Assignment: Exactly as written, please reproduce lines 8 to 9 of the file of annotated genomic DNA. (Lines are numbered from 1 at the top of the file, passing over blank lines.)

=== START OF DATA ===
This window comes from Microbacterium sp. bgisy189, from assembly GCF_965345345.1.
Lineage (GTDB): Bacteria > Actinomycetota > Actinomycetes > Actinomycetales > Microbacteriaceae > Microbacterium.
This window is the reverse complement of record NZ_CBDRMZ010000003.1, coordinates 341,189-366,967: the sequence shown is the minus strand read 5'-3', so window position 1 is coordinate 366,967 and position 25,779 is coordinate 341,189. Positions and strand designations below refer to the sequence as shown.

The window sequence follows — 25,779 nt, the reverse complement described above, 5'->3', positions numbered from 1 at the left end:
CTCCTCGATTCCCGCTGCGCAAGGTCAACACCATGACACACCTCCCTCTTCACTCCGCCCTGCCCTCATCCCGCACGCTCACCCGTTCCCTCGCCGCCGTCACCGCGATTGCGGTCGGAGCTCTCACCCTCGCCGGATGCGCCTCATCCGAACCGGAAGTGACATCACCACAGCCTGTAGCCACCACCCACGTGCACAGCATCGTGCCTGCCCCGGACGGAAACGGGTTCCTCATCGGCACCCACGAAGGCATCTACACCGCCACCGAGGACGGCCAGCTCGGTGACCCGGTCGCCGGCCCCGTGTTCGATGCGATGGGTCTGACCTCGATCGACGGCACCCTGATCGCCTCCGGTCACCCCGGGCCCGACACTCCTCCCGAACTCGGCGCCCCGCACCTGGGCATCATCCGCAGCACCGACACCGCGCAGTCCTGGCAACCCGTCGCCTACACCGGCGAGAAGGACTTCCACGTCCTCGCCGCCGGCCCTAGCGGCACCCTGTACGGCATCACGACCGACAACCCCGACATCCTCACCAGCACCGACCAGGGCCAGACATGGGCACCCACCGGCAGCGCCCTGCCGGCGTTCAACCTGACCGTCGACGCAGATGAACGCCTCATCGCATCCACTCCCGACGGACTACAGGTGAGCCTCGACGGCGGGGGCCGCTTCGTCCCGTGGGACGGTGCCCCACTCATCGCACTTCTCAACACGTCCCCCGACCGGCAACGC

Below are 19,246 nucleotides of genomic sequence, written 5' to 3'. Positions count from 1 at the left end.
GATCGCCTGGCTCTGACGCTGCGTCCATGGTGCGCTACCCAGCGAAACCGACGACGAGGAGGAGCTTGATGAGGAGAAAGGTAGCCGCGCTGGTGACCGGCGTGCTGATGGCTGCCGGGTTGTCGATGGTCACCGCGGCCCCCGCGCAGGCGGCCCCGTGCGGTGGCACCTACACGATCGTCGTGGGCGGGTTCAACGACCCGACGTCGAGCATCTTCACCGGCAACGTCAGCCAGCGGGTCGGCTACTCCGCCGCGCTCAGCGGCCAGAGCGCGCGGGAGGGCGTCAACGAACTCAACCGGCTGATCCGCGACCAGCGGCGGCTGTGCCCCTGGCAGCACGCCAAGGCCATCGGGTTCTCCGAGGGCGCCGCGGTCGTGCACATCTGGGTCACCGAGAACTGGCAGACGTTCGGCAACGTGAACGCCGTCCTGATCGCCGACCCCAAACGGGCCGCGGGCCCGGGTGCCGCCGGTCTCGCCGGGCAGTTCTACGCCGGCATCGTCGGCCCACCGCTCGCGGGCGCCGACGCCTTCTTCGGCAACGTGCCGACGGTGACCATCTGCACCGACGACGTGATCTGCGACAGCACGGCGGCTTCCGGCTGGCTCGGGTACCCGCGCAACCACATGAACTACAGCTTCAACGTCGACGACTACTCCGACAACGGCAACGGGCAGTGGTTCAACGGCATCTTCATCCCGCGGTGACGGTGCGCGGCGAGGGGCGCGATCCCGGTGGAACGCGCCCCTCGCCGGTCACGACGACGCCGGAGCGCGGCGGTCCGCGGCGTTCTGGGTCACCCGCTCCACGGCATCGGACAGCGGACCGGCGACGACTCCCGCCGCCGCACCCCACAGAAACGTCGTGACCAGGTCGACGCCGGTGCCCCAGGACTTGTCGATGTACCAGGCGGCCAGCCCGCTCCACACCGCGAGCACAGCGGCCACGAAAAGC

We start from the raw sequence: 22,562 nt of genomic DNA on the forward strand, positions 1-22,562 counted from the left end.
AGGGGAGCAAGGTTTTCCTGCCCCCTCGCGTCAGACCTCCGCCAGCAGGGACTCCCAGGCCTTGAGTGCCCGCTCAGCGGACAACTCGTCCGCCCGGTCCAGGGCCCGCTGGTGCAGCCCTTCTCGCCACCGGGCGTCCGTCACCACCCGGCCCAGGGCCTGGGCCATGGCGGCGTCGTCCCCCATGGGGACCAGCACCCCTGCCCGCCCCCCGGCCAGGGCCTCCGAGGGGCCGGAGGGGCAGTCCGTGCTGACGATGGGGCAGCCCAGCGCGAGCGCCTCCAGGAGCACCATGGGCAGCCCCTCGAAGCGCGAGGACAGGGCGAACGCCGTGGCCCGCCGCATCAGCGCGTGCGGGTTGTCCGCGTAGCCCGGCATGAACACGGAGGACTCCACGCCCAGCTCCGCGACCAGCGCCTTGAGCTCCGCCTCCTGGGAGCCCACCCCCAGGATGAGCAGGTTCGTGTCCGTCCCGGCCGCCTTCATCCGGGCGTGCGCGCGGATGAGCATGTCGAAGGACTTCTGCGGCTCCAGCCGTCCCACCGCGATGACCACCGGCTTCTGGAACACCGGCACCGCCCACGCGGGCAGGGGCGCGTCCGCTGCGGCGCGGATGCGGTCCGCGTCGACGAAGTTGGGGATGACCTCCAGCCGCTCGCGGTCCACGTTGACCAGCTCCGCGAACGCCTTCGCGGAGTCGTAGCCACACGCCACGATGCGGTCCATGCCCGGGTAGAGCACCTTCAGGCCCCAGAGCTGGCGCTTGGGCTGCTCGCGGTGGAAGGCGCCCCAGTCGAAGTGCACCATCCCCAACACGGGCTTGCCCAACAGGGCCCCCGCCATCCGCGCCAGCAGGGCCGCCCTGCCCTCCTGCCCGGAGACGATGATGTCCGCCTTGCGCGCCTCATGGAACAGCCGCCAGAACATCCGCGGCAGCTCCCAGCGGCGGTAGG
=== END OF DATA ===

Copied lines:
We start from the raw sequence: 22,562 nt of genomic DNA on the forward strand, positions 1-22,562 counted from the left end.
AGGGGAGCAAGGTTTTCCTGCCCCCTCGCGTCAGACCTCCGCCAGCAGGGACTCCCAGGCCTTGAGTGCCCGCTCAGCGGACAACTCGTCCGCCCGGTCCAGGGCCCGCTGGTGCAGCCCTTCTCGCCACCGGGCGTCCGTCACCACCCGGCCCAGGGCCTGGGCCATGGCGGCGTCGTCCCCCATGGGGACCAGCACCCCTGCCCGCCCCCCGGCCAGGGCCTCCGAGGGGCCGGAGGGGCAGTCCGTGCTGACGATGGGGCAGCCCAGCGCGAGCGCCTCCAGGAGCACCATGGGCAGCCCCTCGAAGCGCGAGGACAGGGCGAACGCCGTGGCCCGCCGCATCAGCGCGTGCGGGTTGTCCGCGTAGCCCGGCATGAACACGGAGGACTCCACGCCCAGCTCCGCGACCAGCGCCTTGAGCTCCGCCTCCTGGGAGCCCACCCCCAGGATGAGCAGGTTCGTGTCCGTCCCGGCCGCCTTCATCCGGGCGTGCGCGCGGATGAGCATGTCGAAGGACTTCTGCGGCTCCAGCCGTCCCACCGCGATGACCACCGGCTTCTGGAACACCGGCACCGCCCACGCGGGCAGGGGCGCGTCCGCTGCGGCGCGGATGCGGTCCGCGTCGACGAAGTTGGGGATGACCTCCAGCCGCTCGCGGTCCACGTTGACCAGCTCCGCGAACGCCTTCGCGGAGTCGTAGCCACACGCCACGATGCGGTCCATGCCCGGGTAGAGCACCTTCAGGCCCCAGAGCTGGCGCTTGGGCTGCTCGCGGTGGAAGGCGCCCCAGTCGAAGTGCACCATCCCCAACACGGGCTTGCCCAACAGGGCCCCCGCCATCCGCGCCAGCAGGGCCGCCCTGCCCTCCTGCCCGGAGACGATGATGTCCGCCTTGCGCGCCTCATGGAACAGCCGCCAGAACATCCGCGGCAGCTCCCAGCGGCGGTAGG